Suttich emphasizes the quality of the coaches in his program. Most have at least played in college and several have international and professional playing and coaching experience. The other OJVA Academy Director, Marty Mozzochi, is in the San Francisco State University Hall of Fame as a player and the Portland State University Hall of Fame as a coach.
3) Honest Assessment — If you’re a player or a player’s parent, it’s important to have a clear and accurate picture of where that athlete fits on the talent spectrum.
“If you’re a recreational kid, don’t try out for the top teams,” Chiu says. “See what level you are, and be realistic about that. Make sure you can make the team there.“
And honesty goes both ways.
If another club is wooing a player, the young athlete needs to consider why.
“How many other people [are they] talking to?” Suttich says. “They might be recruiting two or three other people better than you.”
Chiu says the players most likely to take the mercenary mindset are not the top players on a team, but the fringe ones at the bottom.
And those players who barely make the team may be struggling to earn playing time.
That latter concern, however, isn’t an issue at Dulles Volleyball. Once you make one of their teams, you will play, splitting playing time with someone else at that position.
“If you’re a setter, and I’m a setter, you play first set, I play the second set,” Chiu says. “Equal playing time.“
Oregon Juniors Volleyball Academy, S3 Volleyball, 692 Beach and Dulles Volleyball are all members of the Junior Volleyball Association. To learn more about the JVA click here. For related reading for players, click here.
About the Author
This article is written by Sean Jensen from SportsEngine, the official technology partner of the JVA. SportEngine offers special pricing and packages exclusive to JVA member clubs. More than just a website, SportsEngine can help you solve serious challenges you face with tryouts, billing and collections, team communication, tournaments, and more. For more information click here.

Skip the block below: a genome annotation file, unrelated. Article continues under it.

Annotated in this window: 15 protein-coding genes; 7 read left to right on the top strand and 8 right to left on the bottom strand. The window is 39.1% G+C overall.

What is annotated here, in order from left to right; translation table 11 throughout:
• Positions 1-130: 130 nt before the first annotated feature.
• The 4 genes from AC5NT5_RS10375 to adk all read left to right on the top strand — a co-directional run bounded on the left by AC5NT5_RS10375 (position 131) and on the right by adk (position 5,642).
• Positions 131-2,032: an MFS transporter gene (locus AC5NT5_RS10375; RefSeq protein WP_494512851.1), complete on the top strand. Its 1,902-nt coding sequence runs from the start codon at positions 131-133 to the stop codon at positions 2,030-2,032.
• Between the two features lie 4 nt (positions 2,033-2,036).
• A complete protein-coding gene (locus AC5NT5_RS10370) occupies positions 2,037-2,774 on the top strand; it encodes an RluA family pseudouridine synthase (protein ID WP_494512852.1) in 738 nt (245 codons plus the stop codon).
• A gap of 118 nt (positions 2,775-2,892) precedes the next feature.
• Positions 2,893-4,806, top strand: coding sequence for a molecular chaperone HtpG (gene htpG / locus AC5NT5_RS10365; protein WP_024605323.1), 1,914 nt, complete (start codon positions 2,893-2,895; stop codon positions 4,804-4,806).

Sean was born in South Korea, but he was raised in California, Massachusetts and Virginia, mostly on or near military bases. Given his unique background, he’s always been drawn to storytelling, a skill he developed at Northwestern University and crafted for the last 16 years, almost exclusively covering the NFL. He’s earned distinctions from the Illinois Associated Press, Minnesota Associated Press, Society of Professional Journalists, Pro Football Writers of America and Associated Press Sports Editors. In 2006, he received a special achievement award from the St. Paul Pioneer Press. In 2014, along with BroadStreet Publishing, he created The Middle School Rules children’s book series, which tells the inspirational childhood stories of famous athletes such as Brian Urlacher, Charles Tillman, Skylar Diggins and Jamaal Charles. He is a passionate author, speaker and content creator, working with the Fellowship of Christian Athletes and YMCA. Sean lives in a Minneapolis suburb with his wife, two children and dog.